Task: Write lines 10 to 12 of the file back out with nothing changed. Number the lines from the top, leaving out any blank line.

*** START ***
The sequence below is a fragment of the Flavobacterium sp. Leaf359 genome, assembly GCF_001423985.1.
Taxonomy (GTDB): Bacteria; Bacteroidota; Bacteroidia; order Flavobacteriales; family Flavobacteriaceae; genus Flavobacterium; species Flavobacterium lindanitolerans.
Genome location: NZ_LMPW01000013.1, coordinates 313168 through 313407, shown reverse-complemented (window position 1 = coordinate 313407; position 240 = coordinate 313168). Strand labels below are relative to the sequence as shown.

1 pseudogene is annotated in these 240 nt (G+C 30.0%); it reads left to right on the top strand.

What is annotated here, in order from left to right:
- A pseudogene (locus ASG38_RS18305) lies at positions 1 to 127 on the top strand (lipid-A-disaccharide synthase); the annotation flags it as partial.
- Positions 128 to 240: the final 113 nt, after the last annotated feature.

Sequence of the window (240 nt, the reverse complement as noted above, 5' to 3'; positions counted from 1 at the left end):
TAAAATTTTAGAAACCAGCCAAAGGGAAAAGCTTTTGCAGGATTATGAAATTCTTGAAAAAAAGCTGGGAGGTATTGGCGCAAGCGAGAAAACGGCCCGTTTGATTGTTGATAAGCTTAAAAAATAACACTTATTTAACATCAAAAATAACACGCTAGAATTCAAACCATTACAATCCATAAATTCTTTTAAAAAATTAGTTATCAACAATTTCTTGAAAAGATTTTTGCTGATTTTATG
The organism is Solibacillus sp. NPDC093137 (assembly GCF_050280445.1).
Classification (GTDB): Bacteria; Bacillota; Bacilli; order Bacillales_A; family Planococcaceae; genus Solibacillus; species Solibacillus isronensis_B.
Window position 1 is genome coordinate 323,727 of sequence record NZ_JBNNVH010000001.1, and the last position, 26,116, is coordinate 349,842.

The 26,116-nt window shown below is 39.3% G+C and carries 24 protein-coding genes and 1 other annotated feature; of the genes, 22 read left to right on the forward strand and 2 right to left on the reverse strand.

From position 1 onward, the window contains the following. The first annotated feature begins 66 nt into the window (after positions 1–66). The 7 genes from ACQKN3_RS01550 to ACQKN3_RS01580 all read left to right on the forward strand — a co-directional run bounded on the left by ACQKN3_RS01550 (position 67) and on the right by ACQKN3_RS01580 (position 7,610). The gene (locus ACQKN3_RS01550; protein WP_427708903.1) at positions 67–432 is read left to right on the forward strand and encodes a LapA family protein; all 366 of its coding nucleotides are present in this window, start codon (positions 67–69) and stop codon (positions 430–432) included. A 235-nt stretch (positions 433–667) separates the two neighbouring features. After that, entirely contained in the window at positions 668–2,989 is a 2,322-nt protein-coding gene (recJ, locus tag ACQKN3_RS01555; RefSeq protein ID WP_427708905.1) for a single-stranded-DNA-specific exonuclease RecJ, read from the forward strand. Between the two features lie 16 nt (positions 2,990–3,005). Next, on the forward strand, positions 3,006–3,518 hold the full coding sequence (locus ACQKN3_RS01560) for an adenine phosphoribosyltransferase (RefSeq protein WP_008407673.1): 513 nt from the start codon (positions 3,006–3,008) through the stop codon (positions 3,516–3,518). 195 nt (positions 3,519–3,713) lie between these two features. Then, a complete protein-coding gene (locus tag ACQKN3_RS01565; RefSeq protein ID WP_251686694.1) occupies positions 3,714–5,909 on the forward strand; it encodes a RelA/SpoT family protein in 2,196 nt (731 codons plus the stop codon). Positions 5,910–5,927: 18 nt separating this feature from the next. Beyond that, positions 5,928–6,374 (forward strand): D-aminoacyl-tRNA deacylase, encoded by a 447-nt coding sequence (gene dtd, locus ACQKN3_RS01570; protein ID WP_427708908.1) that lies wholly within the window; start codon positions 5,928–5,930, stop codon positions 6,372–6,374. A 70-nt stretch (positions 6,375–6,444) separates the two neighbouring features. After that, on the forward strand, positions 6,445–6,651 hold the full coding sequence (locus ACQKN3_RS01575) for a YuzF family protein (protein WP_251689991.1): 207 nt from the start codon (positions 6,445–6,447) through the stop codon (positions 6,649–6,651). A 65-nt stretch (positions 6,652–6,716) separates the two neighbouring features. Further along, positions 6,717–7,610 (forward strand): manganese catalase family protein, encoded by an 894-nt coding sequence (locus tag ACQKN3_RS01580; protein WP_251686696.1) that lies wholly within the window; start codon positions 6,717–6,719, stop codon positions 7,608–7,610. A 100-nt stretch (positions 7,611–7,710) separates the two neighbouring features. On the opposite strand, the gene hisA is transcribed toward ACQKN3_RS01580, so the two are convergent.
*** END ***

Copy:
The organism is Solibacillus sp. NPDC093137 (assembly GCF_050280445.1).
Classification (GTDB): Bacteria; Bacillota; Bacilli; order Bacillales_A; family Planococcaceae; genus Solibacillus; species Solibacillus isronensis_B.
Window position 1 is genome coordinate 323,727 of sequence record NZ_JBNNVH010000001.1, and the last position, 26,116, is coordinate 349,842.